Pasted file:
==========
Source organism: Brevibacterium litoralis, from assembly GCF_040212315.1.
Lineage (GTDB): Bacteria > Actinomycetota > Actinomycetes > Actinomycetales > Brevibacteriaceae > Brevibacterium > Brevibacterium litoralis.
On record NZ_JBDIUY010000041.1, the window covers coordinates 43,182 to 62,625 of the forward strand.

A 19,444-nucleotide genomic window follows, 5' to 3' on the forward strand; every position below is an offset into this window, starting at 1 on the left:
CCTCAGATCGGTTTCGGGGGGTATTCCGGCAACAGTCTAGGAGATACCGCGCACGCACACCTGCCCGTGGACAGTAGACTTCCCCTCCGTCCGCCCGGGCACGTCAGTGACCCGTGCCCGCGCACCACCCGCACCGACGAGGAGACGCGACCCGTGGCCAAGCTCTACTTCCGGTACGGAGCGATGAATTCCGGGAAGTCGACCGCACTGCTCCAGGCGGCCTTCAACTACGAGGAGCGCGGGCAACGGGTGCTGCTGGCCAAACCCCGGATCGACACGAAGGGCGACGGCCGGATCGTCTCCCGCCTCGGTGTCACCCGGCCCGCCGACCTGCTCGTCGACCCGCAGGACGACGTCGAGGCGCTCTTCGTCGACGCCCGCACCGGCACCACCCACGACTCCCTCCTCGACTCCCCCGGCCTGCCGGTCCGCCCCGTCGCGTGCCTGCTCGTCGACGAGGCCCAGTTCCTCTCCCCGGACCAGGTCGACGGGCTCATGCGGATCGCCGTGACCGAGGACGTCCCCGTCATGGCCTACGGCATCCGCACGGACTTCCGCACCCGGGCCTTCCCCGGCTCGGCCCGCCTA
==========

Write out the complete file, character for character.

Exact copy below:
Source organism: Brevibacterium litoralis, from assembly GCF_040212315.1.
Lineage (GTDB): Bacteria > Actinomycetota > Actinomycetes > Actinomycetales > Brevibacteriaceae > Brevibacterium > Brevibacterium litoralis.
On record NZ_JBDIUY010000041.1, the window covers coordinates 43,182 to 62,625 of the forward strand.

A 19,444-nucleotide genomic window follows, 5' to 3' on the forward strand; every position below is an offset into this window, starting at 1 on the left:
CCTCAGATCGGTTTCGGGGGGTATTCCGGCAACAGTCTAGGAGATACCGCGCACGCACACCTGCCCGTGGACAGTAGACTTCCCCTCCGTCCGCCCGGGCACGTCAGTGACCCGTGCCCGCGCACCACCCGCACCGACGAGGAGACGCGACCCGTGGCCAAGCTCTACTTCCGGTACGGAGCGATGAATTCCGGGAAGTCGACCGCACTGCTCCAGGCGGCCTTCAACTACGAGGAGCGCGGGCAACGGGTGCTGCTGGCCAAACCCCGGATCGACACGAAGGGCGACGGCCGGATCGTCTCCCGCCTCGGTGTCACCCGGCCCGCCGACCTGCTCGTCGACCCGCAGGACGACGTCGAGGCGCTCTTCGTCGACGCCCGCACCGGCACCACCCACGACTCCCTCCTCGACTCCCCCGGCCTGCCGGTCCGCCCCGTCGCGTGCCTGCTCGTCGACGAGGCCCAGTTCCTCTCCCCGGACCAGGTCGACGGGCTCATGCGGATCGCCGTGACCGAGGACGTCCCCGTCATGGCCTACGGCATCCGCACGGACTTCCGCACCCGGGCCTTCCCCGGCTCGGCCCGCCTA